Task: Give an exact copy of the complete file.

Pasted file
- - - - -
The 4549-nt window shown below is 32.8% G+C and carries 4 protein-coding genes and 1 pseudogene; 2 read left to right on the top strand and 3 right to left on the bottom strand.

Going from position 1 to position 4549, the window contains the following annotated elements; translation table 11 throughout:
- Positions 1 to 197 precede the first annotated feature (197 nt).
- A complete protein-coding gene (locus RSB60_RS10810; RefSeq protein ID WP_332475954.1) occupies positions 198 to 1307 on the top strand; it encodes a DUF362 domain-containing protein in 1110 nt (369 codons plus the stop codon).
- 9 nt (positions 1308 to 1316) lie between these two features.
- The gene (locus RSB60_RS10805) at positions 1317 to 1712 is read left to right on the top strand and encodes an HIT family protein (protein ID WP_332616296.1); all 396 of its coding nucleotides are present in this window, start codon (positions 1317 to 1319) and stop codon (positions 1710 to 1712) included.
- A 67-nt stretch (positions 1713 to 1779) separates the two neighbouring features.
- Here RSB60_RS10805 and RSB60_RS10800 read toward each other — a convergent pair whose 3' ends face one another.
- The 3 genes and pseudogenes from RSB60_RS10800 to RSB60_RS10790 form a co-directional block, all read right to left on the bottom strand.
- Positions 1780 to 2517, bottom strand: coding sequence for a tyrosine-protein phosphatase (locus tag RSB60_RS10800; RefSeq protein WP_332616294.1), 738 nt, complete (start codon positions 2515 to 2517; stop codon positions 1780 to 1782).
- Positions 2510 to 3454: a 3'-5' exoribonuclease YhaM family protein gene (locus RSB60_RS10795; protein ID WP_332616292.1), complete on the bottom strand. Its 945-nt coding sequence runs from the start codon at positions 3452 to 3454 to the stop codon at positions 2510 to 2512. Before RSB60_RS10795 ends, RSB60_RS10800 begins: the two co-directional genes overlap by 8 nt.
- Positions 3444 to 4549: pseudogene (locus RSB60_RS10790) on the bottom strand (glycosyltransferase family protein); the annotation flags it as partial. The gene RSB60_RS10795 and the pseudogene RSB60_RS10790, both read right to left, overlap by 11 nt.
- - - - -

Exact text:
The 4549-nt window shown below is 32.8% G+C and carries 4 protein-coding genes and 1 pseudogene; 2 read left to right on the top strand and 3 right to left on the bottom strand.

Going from position 1 to position 4549, the window contains the following annotated elements; translation table 11 throughout:
- Positions 1 to 197 precede the first annotated feature (197 nt).
- A complete protein-coding gene (locus RSB60_RS10810; RefSeq protein ID WP_332475954.1) occupies positions 198 to 1307 on the top strand; it encodes a DUF362 domain-containing protein in 1110 nt (369 codons plus the stop codon).
- 9 nt (positions 1308 to 1316) lie between these two features.
- The gene (locus RSB60_RS10805) at positions 1317 to 1712 is read left to right on the top strand and encodes an HIT family protein (protein ID WP_332616296.1); all 396 of its coding nucleotides are present in this window, start codon (positions 1317 to 1319) and stop codon (positions 1710 to 1712) included.
- A 67-nt stretch (positions 1713 to 1779) separates the two neighbouring features.
- Here RSB60_RS10805 and RSB60_RS10800 read toward each other — a convergent pair whose 3' ends face one another.
- The 3 genes and pseudogenes from RSB60_RS10800 to RSB60_RS10790 form a co-directional block, all read right to left on the bottom strand.
- Positions 1780 to 2517, bottom strand: coding sequence for a tyrosine-protein phosphatase (locus tag RSB60_RS10800; RefSeq protein WP_332616294.1), 738 nt, complete (start codon positions 2515 to 2517; stop codon positions 1780 to 1782).
- Positions 2510 to 3454: a 3'-5' exoribonuclease YhaM family protein gene (locus RSB60_RS10795; protein ID WP_332616292.1), complete on the bottom strand. Its 945-nt coding sequence runs from the start codon at positions 3452 to 3454 to the stop codon at positions 2510 to 2512. Before RSB60_RS10795 ends, RSB60_RS10800 begins: the two co-directional genes overlap by 8 nt.
- Positions 3444 to 4549: pseudogene (locus RSB60_RS10790) on the bottom strand (glycosyltransferase family protein); the annotation flags it as partial. The gene RSB60_RS10795 and the pseudogene RSB60_RS10790, both read right to left, overlap by 11 nt.